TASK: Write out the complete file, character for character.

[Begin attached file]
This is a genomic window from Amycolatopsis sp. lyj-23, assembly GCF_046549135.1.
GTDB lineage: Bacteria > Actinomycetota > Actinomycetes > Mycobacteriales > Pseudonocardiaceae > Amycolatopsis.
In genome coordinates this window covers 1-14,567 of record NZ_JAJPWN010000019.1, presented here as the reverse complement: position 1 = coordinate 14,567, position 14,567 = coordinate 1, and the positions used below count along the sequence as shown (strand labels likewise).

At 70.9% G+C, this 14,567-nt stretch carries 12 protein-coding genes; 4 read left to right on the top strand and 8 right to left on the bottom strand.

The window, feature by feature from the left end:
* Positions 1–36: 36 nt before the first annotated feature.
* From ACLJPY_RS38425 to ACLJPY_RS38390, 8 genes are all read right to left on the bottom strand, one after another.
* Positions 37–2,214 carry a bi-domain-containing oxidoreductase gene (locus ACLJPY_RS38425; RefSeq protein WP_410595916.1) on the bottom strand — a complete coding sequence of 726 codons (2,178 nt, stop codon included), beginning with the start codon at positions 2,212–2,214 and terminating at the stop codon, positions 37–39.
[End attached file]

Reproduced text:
This is a genomic window from Amycolatopsis sp. lyj-23, assembly GCF_046549135.1.
GTDB lineage: Bacteria > Actinomycetota > Actinomycetes > Mycobacteriales > Pseudonocardiaceae > Amycolatopsis.
In genome coordinates this window covers 1-14,567 of record NZ_JAJPWN010000019.1, presented here as the reverse complement: position 1 = coordinate 14,567, position 14,567 = coordinate 1, and the positions used below count along the sequence as shown (strand labels likewise).

At 70.9% G+C, this 14,567-nt stretch carries 12 protein-coding genes; 4 read left to right on the top strand and 8 right to left on the bottom strand.

The window, feature by feature from the left end:
* Positions 1–36: 36 nt before the first annotated feature.
* From ACLJPY_RS38425 to ACLJPY_RS38390, 8 genes are all read right to left on the bottom strand, one after another.
* Positions 37–2,214 carry a bi-domain-containing oxidoreductase gene (locus ACLJPY_RS38425; RefSeq protein WP_410595916.1) on the bottom strand — a complete coding sequence of 726 codons (2,178 nt, stop codon included), beginning with the start codon at positions 2,212–2,214 and terminating at the stop codon, positions 37–39.